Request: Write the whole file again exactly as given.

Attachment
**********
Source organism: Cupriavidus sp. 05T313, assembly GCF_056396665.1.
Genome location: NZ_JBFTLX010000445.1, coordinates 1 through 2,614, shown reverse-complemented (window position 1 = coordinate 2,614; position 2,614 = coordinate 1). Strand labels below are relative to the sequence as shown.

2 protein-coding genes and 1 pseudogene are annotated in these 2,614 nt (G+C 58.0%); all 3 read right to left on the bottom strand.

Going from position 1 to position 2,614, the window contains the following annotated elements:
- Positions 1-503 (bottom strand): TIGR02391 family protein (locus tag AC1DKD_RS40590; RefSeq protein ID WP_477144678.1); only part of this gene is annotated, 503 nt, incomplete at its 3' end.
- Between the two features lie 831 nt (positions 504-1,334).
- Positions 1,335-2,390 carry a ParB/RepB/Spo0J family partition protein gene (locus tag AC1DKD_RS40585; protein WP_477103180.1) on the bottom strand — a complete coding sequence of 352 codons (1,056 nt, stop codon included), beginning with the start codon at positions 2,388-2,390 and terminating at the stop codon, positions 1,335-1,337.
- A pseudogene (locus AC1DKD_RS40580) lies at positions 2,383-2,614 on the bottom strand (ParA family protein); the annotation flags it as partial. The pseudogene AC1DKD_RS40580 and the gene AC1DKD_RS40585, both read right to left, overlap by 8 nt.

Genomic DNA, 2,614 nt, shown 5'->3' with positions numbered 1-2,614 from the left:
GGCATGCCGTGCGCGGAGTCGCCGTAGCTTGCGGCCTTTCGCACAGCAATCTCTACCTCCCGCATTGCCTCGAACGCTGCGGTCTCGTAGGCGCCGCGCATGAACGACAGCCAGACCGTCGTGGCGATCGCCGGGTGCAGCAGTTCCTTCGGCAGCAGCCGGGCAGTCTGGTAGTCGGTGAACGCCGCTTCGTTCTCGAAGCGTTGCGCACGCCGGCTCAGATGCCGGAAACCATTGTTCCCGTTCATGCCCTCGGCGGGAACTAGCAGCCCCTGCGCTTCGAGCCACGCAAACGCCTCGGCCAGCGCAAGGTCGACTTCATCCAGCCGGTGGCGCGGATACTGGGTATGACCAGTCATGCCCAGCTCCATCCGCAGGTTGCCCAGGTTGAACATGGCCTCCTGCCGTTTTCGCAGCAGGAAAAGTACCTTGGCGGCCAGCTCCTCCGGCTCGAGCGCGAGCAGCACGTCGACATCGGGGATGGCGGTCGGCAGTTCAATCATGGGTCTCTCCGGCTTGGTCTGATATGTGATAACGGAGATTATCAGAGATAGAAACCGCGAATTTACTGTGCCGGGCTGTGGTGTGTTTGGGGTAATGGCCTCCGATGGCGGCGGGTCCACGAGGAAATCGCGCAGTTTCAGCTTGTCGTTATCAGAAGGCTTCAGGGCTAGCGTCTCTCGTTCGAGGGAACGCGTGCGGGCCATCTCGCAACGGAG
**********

Source organism: Cupriavidus sp. 05T313, assembly GCF_056396665.1.
Genome location: NZ_JBFTLX010000445.1, coordinates 1 through 2,614, shown reverse-complemented (window position 1 = coordinate 2,614; position 2,614 = coordinate 1). Strand labels below are relative to the sequence as shown.

2 protein-coding genes and 1 pseudogene are annotated in these 2,614 nt (G+C 58.0%); all 3 read right to left on the bottom strand.

Going from position 1 to position 2,614, the window contains the following annotated elements:
- Positions 1-503 (bottom strand): TIGR02391 family protein (locus tag AC1DKD_RS40590; RefSeq protein ID WP_477144678.1); only part of this gene is annotated, 503 nt, incomplete at its 3' end.
- Between the two features lie 831 nt (positions 504-1,334).
- Positions 1,335-2,390 carry a ParB/RepB/Spo0J family partition protein gene (locus tag AC1DKD_RS40585; protein WP_477103180.1) on the bottom strand — a complete coding sequence of 352 codons (1,056 nt, stop codon included), beginning with the start codon at positions 2,388-2,390 and terminating at the stop codon, positions 1,335-1,337.
- A pseudogene (locus AC1DKD_RS40580) lies at positions 2,383-2,614 on the bottom strand (ParA family protein); the annotation flags it as partial. The pseudogene AC1DKD_RS40580 and the gene AC1DKD_RS40585, both read right to left, overlap by 8 nt.

Genomic DNA, 2,614 nt, shown 5'->3' with positions numbered 1-2,614 from the left:
GGCATGCCGTGCGCGGAGTCGCCGTAGCTTGCGGCCTTTCGCACAGCAATCTCTACCTCCCGCATTGCCTCGAACGCTGCGGTCTCGTAGGCGCCGCGCATGAACGACAGCCAGACCGTCGTGGCGATCGCCGGGTGCAGCAGTTCCTTCGGCAGCAGCCGGGCAGTCTGGTAGTCGGTGAACGCCGCTTCGTTCTCGAAGCGTTGCGCACGCCGGCTCAGATGCCGGAAACCATTGTTCCCGTTCATGCCCTCGGCGGGAACTAGCAGCCCCTGCGCTTCGAGCCACGCAAACGCCTCGGCCAGCGCAAGGTCGACTTCATCCAGCCGGTGGCGCGGATACTGGGTATGACCAGTCATGCCCAGCTCCATCCGCAGGTTGCCCAGGTTGAACATGGCCTCCTGCCGTTTTCGCAGCAGGAAAAGTACCTTGGCGGCCAGCTCCTCCGGCTCGAGCGCGAGCAGCACGTCGACATCGGGGATGGCGGTCGGCAGTTCAATCATGGGTCTCTCCGGCTTGGTCTGATATGTGATAACGGAGATTATCAGAGATAGAAACCGCGAATTTACTGTGCCGGGCTGTGGTGTGTTTGGGGTAATGGCCTCCGATGGCGGCGGGTCCACGAGGAAATCGCGCAGTTTCAGCTTGTCGTTATCAGAAGGCTTCAGGGCTAGCGTCTCTCGTTCGAGGGAACGCGTGCGGGCCATCTCGCAACGGAG